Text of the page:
HIPAA Regulations: Limiting Or Disclosing PHI?

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HIPAA regulations state that when using or disclosing PHI (protected health information) or when requesting PHI from another covered entity (a doctor’s office, dental practice, etc), a covered entity must make reasonable efforts to limit PHI, to the minimum necessary, to accomplish the intended purpose of the use, disclosure or request. So how do we accomplish the goal of limiting our PHI access and requests to the minimum necessary level? We look at three basic areas: levels of access to PHI, requesting PHI, and sending PHI. Giving employees specific levels of access to PHI Each employee should have just enough access to your medical record system to do their job. For instance, an employee who only answers the phone and sets appointments doesn’t generally need access to medical histories, x-rays, and other specific medical information. Therefore, their level of access to your practice software should be limited to seeing the schedule and creating or changing appointments. Alternatively, an employee who only treats patients and never handles billing information should not have access to credit card numbers, health insurance plan ID numbers, or other financial information in your systems. It may seem easier to just give everyone access to everything. However,…show more content…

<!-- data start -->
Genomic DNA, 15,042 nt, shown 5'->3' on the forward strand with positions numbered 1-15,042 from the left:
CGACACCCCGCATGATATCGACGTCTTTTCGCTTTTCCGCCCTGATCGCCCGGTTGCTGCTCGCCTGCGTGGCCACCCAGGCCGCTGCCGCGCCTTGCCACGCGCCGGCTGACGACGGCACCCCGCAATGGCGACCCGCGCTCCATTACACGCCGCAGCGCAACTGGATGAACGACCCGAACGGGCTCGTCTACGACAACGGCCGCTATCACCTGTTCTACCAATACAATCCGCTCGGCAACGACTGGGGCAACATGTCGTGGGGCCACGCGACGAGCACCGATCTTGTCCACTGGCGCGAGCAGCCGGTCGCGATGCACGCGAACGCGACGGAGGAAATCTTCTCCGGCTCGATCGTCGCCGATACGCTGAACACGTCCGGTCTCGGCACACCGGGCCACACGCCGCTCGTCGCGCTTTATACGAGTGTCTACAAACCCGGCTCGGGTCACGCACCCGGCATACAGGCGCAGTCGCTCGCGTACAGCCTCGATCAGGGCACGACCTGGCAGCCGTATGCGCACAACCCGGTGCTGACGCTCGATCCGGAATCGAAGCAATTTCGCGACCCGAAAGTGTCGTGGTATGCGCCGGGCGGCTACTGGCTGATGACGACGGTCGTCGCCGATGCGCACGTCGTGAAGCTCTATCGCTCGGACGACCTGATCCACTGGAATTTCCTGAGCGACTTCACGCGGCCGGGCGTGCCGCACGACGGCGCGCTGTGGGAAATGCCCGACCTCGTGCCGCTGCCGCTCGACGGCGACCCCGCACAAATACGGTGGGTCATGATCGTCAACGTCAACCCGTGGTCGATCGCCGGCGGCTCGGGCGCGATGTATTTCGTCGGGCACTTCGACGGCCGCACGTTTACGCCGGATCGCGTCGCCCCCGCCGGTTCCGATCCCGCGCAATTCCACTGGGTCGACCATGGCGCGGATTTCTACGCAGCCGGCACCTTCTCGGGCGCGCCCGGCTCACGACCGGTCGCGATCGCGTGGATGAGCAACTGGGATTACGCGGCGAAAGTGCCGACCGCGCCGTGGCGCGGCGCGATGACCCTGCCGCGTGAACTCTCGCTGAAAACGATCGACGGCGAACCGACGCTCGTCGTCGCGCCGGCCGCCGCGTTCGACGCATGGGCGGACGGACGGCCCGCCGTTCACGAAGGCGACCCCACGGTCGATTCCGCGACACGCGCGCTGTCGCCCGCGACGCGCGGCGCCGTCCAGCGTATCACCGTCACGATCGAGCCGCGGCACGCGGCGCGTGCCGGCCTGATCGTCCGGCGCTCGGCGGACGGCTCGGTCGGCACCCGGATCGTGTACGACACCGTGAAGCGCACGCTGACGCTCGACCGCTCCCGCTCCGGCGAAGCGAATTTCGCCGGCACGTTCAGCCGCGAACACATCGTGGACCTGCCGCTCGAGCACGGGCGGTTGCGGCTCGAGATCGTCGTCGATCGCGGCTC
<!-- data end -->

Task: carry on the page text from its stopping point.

When doing so, the outside specialist will likely request information about the patient: x-rays, medical histories, insurance information, etc. Therefore, it is important that you and your employees understand the difference between a routine request for information and a non-routine request for information. A routine request for information is the type of request you see all the time. The request is for the right amount of information for the third party specialist to perform their procedure. And the request shouldn’t make you question why they are asking for that specific

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